PowerSourcing The Power Scout Blog


    Why Everything You Thought About Sourcing Is Wrong

    8 October, 2020

    Every TA leader I know has thought—at least once during this crisis—that, “When the economy comes around, I will not have to work as hard to find candidates.” I have to disagree.

    Even when the market is booming, literally no hiring organization has the time to wait for positions to be “red hot” before triggering a search for top talent to fill it. In that time, you’ve likely lost thousands of dollars, and the “A-level” talent is already scooped up, leaving you to settle for “B-level material” to fill that role.

    Remember, with every company moving to fill their roles at once; the war for talent will be back on, and the talent market will be moving so fast, it will not be waiting around for you to catch up. 

    That’s why now is the time you should be thinking about building out a sourcing strategy, focused on candidate experience and relationship management.  Implementing such a sourcing strategy allows you to pre-qualify individuals and begin initial conversations, so they get to know your company and your employer value proposition (EVP).  This approach moves them from cold leads to warm, so you have top candidates ready to fill open spots right away.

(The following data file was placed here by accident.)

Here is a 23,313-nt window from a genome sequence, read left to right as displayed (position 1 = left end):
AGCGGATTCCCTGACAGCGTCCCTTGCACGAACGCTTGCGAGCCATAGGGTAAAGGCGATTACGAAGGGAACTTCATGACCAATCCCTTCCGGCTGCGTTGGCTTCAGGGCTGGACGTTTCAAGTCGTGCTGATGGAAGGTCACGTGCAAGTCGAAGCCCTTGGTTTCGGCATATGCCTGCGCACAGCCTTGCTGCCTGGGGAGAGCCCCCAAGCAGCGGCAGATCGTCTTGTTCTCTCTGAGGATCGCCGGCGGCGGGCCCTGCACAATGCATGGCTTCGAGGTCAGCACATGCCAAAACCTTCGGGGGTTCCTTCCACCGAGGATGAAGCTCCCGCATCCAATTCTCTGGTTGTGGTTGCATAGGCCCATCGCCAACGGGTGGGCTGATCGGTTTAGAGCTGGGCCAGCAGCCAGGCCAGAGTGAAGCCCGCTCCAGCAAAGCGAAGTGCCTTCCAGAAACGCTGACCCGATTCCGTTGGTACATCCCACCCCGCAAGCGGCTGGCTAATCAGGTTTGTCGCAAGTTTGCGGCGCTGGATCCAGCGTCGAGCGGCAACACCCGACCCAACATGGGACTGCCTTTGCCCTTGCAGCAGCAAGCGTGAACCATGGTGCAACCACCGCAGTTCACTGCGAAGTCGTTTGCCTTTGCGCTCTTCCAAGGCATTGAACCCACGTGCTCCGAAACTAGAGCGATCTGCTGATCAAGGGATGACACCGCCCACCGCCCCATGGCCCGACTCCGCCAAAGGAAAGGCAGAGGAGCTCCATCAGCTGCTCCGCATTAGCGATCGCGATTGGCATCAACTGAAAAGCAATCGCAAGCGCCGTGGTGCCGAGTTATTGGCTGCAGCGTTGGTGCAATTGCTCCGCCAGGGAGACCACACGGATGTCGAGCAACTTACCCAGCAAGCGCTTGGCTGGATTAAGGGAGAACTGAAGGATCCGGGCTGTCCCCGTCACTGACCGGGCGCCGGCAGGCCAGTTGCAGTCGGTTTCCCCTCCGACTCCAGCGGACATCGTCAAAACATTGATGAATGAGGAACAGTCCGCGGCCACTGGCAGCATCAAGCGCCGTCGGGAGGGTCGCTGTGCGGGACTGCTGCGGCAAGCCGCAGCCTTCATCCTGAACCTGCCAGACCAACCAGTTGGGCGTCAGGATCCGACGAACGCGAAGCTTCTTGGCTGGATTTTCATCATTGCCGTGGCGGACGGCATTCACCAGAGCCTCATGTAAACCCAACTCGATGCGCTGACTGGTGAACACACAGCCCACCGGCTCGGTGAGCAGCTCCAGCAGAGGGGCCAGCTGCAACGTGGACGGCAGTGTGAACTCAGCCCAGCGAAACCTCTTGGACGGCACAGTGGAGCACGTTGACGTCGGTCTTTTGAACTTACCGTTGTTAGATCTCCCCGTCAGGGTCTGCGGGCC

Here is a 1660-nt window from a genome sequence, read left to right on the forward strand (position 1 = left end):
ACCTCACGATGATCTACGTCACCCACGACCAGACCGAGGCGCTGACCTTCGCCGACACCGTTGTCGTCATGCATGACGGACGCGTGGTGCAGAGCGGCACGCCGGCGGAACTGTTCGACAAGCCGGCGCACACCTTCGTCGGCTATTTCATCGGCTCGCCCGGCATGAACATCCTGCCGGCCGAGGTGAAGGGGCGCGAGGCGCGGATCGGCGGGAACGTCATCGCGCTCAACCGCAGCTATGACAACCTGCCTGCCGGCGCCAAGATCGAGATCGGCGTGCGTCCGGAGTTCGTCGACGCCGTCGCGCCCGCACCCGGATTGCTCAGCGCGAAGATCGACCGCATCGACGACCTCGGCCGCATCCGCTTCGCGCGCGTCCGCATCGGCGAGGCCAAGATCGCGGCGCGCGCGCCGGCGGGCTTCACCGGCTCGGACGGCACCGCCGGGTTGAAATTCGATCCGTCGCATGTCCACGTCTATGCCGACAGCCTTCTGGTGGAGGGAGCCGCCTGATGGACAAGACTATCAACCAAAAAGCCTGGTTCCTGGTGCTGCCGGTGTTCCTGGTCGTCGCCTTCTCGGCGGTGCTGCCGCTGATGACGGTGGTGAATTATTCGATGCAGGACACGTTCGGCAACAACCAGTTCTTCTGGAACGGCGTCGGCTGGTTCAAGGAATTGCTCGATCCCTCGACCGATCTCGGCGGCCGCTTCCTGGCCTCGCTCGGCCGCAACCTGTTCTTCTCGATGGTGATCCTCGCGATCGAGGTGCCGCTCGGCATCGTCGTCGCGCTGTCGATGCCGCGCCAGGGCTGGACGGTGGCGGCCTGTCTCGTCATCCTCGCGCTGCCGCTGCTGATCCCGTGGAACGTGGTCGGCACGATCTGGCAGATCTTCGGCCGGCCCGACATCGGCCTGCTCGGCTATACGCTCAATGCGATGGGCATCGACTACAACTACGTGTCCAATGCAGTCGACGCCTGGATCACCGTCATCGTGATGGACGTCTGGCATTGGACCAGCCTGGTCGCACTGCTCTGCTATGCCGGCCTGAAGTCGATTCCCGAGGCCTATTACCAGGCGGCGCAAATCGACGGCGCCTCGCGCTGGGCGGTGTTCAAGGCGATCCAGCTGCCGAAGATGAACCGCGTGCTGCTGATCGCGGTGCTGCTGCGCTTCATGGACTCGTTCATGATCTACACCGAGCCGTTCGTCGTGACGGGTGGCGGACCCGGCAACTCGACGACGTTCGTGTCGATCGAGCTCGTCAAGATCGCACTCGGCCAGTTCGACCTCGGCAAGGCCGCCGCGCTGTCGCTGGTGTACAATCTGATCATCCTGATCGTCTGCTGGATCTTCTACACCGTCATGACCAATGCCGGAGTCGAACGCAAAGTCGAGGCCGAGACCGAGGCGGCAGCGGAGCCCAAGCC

You Should ALWAYS Be Sourcing

    Sourcing is a topic I am very passionate about. Imagine Blake, Alec Baldwin’s character in the classic movie, Glengarry Glen Ross, pushing the ABCs of recruiting by promoting the mantra “Always Be Sourcing!” (vs. Always Be Closing!”)  It’s like that with me, because I believe Sourcing is one of the most valuable services an RPO can provide a hiring organization—in good economic times and bad. 

    We know the most successful companies understand that building relationships with the right candidates today will help them hire better talent, faster, tomorrow. We’ve seen firsthand how sourcing and building talent/candidate pipelines help to reduce stress on internal recruiting teams, better and more strategically serve hiring managers, and, most important, attract quality candidates who fall in love with their brand.